Five Ways Coaching Can Transform Your School

In the last few weeks, I’ve been thinking a lot about coaching. I recently designed and facilitated the GOA course Coaching Innovation with twenty participants from independent and public schools and all with various roles as coaches or faculty leads. As we dove into the content, participants began to share their experiences of coaching and the various barriers to starting a coaching program. I began to think, how can we better create space for coaching pedagogy to exist on our school campuses?

I called a friend and former colleague of mine, Jessica Hanson, an instructional coach at The Overlake School in Redmond, Washington. Jessica is in her fourth year as the leader of a coaching program at Overlake where, as of this fall, each faculty member has gone through at least one coaching cycle. Coaching is a part of the culture of Overlake and Jessica is the reason why.

Jessica and I met when I was the Learning Specialist at Overlake. We spent a lot of time talking about teaching and learning. Last Friday, she and I had a conversation about the transformative power of coaching.

The conversation reminded me that coaching works because it’s about relationships and trust.  Here are five of the highlights from our conversation.

  1. Teaching is deeply personal: Jessica believes in relational coaching – coaching that is built on trust, rapport, and an authentic relationship. Before she begins a coaching practice with a teacher, she ensures she has a relationship with that teacher. “Teaching is personal and in many ways tied into our identities”, she explains. It’s difficult to have someone come into our classroom, our space, and “peak under the hood” of our teaching, as she puts it. Jessica begins each coaching relationship with a teacher by asking, “What are your hopes, dreams, fears, and personal goals?” This is intentional. The work the two then dive into is framed by the teacher’s own goals, not someone else’s goals or initiatives being placed upon the teacher. Coaching works because it values and honors that teaching is personal and starts with a personal relationship.
  1. Coaching skills create equity between two colleagues. On Jessica’s whiteboard in her office she has these words written: “compassion”, “humility”, and “genuine inquiry”. The words are reminders to be more of an anthropologist in her work, a data gatherer that checks assumptions and opinions at the door, and to let compassion guide her work. Elena Aguilar recommends that coaches practice “expansive listening”, listening from a place of genuine interest, authenticity, and openness. Being a better listener means asking questions that invite others to share. Questions that are framed by warmth and kindness. And finally, a good coach, like Jessica, ensures she has truly understood what the other person has said and her own perceptions have not altered the words of the teacher. These are skillsets are valuable in providing a space where a teacher feels supported and open to personally and professionally grow.
  1. Coaching has led to more conversations about pedagogy. When a school culture begins to shift towards a focus on teaching and learning growth, conversations shift. People begin to be more transparent about their practice, to seek support, and to invite others in. Coaching “is changing the way we have these [teaching and learning] conversations everywhere on campus by the habit formation of sharing your practice. It’s much more ingrained in what we do now”, says Jessica. Teachers feel more open to share what they’ve learned and how they want to improve with one another.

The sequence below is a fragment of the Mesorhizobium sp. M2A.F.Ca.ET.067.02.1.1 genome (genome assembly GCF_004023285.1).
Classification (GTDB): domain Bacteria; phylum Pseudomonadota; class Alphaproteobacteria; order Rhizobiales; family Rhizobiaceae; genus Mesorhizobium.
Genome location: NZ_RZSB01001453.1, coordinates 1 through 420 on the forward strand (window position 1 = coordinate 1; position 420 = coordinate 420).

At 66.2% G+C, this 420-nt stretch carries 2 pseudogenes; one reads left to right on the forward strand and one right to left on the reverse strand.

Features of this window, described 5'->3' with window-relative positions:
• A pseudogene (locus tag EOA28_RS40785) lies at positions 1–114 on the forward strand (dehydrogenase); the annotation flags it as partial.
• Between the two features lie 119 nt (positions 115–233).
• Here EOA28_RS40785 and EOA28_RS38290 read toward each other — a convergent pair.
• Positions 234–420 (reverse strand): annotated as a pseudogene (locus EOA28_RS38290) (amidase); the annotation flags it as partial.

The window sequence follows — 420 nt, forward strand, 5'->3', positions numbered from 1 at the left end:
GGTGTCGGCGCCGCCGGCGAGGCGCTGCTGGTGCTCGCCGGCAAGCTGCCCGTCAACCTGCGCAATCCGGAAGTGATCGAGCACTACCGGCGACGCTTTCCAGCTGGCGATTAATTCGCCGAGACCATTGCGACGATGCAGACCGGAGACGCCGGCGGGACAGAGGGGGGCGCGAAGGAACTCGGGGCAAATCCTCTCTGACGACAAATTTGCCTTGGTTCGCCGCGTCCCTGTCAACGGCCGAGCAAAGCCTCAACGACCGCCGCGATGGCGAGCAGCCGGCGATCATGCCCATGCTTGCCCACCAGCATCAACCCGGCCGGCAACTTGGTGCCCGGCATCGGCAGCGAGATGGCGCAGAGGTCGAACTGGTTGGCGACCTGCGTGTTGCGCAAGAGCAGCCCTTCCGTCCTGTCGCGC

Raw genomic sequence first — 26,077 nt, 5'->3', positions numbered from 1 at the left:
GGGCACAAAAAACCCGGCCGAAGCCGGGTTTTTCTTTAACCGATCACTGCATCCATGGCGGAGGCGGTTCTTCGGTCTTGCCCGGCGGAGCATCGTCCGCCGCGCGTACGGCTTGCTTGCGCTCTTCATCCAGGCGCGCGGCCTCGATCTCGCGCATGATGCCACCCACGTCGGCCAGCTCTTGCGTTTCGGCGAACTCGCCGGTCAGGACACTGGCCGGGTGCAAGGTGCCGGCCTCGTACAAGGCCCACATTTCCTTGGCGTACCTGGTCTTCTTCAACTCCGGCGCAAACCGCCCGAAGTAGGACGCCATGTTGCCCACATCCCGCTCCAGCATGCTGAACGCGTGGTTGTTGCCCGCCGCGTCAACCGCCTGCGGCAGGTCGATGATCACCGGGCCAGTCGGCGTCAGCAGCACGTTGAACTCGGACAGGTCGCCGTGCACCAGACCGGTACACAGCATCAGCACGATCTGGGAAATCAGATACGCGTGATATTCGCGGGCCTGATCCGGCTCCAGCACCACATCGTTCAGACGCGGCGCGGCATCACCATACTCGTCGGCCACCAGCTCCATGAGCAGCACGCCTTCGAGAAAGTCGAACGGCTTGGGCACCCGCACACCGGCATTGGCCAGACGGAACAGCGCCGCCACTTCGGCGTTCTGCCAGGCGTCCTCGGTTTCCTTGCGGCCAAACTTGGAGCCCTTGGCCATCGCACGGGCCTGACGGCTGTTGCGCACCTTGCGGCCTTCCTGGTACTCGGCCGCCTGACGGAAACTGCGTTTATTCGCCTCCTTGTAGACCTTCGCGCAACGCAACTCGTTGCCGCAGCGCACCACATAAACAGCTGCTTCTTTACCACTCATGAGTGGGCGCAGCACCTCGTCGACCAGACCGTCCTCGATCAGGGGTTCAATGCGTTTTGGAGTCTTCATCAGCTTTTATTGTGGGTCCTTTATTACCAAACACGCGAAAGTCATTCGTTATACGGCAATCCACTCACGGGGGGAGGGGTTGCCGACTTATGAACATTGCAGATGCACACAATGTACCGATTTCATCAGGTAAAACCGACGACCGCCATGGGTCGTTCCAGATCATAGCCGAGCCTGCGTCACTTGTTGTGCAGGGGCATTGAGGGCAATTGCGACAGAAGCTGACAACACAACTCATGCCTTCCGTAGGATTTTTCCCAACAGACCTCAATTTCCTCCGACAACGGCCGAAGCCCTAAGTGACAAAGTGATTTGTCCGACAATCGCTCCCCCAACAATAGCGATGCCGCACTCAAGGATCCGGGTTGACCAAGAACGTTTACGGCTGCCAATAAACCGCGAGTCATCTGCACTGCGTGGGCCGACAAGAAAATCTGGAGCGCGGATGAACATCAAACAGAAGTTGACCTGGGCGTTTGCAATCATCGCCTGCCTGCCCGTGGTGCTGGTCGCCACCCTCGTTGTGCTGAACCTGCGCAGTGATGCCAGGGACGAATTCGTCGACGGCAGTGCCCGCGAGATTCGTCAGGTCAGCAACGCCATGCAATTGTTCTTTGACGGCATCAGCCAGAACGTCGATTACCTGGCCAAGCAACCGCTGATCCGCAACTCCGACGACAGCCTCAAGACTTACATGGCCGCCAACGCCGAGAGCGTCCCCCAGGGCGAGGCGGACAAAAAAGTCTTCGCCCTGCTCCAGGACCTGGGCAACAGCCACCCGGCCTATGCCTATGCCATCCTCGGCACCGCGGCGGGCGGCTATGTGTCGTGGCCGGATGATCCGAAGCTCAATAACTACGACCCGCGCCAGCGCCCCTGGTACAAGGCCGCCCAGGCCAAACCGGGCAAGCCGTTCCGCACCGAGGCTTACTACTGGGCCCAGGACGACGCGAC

1. Look for the “through lines.” As a result of Jessica’s work, she often sees patterns arise across campus or what she calls “through lines”. She describes through lines as the areas of connection or themes across the campus. The through lines may be areas where larger initiatives may be needed to help and support faculty. In creating through lines, Jessica asks herself, “Where are their pockets of professional growth and innovation? And how do I connect those people?”. The through lines help to create a sense that faculty feel heard and valued throughout the school culture.
  1. Change takes time. Jessica reminds us that “coaching is a long term commitment”. Teachers will be resistant to changing their practice when it doesn’t feel relevant to their work with students in their classrooms. To really improve student outcomes, we all need to recognize that behaviors change slowly. “Changing habits doesn’t happen when you get inspired by hearing an amazing speaker. That’s great, and we need to be inspired, but real change won’t happen that way”.

So how do you build a school culture that promotes a coaching program? Find your tribe. We can not change a system alone, but we can with others. According to Jessica, “It is hard to change a school culture as an individual. The more people you can get that speak your language, spread the word, spread the ideas, the stronger your position will be as a change agent”.

Every educator should be a change agent, changing the lives of their students, their classrooms, and their schools. So start a conversation about coaching on your campus today and give that change a coach.

Global Online Academy (GOA) reimagines learning to empower students and teachers to thrive in a globally networked society. Professional learning opportunities are open to any educator. To sign up or to learn more, see our Professional Learning Opportunities for Educators or email with the subject title “Professional Learning.” Follow us on Twitter @GOALearning. To stay up to date on GOA learning opportunities, sign up for our newsletter here.

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